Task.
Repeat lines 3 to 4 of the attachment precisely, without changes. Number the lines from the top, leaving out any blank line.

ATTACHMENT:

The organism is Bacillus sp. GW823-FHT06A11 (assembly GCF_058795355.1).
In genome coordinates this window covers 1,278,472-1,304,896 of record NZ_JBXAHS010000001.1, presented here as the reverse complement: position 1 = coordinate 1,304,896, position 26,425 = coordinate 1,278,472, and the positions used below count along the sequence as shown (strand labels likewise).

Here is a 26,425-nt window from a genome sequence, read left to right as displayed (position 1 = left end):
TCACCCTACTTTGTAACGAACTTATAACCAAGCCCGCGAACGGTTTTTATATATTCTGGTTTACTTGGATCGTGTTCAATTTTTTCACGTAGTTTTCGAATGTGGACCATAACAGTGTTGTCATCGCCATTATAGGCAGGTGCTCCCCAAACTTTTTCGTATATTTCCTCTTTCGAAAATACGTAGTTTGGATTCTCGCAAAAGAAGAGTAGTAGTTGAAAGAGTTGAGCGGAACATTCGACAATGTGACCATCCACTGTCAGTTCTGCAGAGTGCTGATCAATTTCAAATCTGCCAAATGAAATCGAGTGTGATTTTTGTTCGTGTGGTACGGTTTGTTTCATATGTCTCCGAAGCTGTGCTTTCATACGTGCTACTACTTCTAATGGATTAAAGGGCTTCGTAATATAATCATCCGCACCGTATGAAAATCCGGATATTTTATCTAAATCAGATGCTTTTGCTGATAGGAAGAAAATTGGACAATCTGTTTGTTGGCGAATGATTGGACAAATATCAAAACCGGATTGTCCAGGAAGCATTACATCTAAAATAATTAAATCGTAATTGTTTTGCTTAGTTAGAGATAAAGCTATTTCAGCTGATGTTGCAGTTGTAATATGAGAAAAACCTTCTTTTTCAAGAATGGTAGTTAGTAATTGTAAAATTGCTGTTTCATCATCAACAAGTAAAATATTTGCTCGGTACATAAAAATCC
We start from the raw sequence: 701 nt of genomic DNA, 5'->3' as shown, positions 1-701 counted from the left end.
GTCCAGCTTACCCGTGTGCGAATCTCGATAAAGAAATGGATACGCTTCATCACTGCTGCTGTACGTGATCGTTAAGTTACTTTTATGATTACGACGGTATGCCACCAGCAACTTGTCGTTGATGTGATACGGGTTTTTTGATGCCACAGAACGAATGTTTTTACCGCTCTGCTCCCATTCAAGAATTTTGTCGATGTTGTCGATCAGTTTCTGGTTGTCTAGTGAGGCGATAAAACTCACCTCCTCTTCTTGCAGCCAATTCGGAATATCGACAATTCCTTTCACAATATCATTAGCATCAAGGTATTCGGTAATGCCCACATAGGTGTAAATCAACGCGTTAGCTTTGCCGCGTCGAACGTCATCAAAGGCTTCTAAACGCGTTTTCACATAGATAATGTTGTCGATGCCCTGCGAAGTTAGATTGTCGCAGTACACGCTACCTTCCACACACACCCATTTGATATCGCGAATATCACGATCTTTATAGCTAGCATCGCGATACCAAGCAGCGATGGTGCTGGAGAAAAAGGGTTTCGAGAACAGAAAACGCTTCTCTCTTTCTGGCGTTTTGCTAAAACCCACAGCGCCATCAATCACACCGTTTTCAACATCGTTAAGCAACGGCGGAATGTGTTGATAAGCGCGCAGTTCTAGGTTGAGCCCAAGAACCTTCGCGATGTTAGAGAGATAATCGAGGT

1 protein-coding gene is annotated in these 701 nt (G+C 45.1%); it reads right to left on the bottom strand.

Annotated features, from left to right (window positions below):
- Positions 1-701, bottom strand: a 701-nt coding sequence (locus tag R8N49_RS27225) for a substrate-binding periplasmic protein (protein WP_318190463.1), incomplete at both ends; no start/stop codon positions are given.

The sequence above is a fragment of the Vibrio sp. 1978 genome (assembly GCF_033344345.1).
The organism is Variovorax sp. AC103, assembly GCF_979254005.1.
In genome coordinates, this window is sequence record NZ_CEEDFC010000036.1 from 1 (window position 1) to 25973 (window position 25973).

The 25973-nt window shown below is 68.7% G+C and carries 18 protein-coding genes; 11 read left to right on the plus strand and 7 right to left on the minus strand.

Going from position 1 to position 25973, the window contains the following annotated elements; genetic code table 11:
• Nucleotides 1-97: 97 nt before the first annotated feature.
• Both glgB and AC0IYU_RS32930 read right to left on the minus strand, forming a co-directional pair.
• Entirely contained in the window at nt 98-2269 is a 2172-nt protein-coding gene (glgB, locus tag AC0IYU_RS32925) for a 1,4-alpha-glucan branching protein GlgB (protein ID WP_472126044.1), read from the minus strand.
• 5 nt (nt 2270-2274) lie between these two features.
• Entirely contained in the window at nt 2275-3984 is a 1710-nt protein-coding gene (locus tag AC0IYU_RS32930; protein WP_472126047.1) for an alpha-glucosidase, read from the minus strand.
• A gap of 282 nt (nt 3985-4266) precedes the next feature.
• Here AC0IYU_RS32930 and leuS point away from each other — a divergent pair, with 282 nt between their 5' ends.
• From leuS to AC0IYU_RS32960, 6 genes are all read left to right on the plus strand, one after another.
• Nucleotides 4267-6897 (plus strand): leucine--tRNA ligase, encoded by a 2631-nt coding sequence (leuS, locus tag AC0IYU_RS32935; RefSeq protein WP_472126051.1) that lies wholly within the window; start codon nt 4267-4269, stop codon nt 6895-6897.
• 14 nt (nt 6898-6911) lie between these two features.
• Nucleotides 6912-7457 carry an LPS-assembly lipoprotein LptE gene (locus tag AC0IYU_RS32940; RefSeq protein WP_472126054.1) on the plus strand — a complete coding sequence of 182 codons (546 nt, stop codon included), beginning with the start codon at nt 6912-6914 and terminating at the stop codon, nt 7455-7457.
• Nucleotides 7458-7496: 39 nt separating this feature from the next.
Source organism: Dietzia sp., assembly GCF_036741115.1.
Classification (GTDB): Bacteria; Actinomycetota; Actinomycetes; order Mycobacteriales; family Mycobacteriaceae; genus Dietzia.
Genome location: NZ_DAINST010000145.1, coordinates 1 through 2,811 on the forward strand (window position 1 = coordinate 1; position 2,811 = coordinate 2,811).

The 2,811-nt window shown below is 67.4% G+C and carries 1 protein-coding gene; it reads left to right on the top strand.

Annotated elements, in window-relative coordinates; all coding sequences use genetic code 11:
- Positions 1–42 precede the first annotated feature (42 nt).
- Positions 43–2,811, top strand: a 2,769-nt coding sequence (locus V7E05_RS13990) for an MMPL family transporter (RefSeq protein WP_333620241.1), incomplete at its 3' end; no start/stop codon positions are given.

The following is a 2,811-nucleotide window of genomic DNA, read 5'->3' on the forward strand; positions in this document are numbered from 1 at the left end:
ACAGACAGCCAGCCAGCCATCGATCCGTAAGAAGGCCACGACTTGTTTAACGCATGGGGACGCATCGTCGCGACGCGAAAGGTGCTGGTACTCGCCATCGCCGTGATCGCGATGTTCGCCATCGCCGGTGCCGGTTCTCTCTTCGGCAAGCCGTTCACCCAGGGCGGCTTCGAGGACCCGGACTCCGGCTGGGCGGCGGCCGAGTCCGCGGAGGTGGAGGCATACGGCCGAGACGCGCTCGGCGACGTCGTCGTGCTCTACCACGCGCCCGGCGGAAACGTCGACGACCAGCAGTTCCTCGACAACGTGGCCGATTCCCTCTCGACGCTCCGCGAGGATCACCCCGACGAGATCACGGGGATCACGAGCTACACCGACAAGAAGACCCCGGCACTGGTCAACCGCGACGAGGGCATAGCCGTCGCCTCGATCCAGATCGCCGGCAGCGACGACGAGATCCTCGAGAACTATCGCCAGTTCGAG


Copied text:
Here is a 26,425-nt window from a genome sequence, read left to right as displayed (position 1 = left end):
TCACCCTACTTTGTAACGAACTTATAACCAAGCCCGCGAACGGTTTTTATATATTCTGGTTTACTTGGATCGTGTTCAATTTTTTCACGTAGTTTTCGAATGTGGACCATAACAGTGTTGTCATCGCCATTATAGGCAGGTGCTCCCCAAACTTTTTCGTATATTTCCTCTTTCGAAAATACGTAGTTTGGATTCTCGCAAAAGAAGAGTAGTAGTTGAAAGAGTTGAGCGGAACATTCGACAATGTGACCATCCACTGTCAGTTCTGCAGAGTGCTGATCAATTTCAAATCTGCCAAATGAAATCGAGTGTGATTTTTGTTCGTGTGGTACGGTTTGTTTCATATGTCTCCGAAGCTGTGCTTTCATACGTGCTACTACTTCTAATGGATTAAAGGGCTTCGTAATATAATCATCCGCACCGTATGAAAATCCGGATATTTTATCTAAATCAGATGCTTTTGCTGATAGGAAGAAAATTGGACAATCTGTTTGTTGGCGAATGATTGGACAAATATCAAAACCGGATTGTCCAGGAAGCATTACATCTAAAATAATTAAATCGTAATTGTTTTGCTTAGTTAGAGATAAAGCTATTTCAGCTGATGTTGCAGTTGTAATATGAGAAAAACCTTCTTTTTCAAGAATGGTAGTTAGTAATTGTAAAATTGCTGTTTCATCATCAACAAGTAAAATATTTGCTCGGTACATAAAAATCC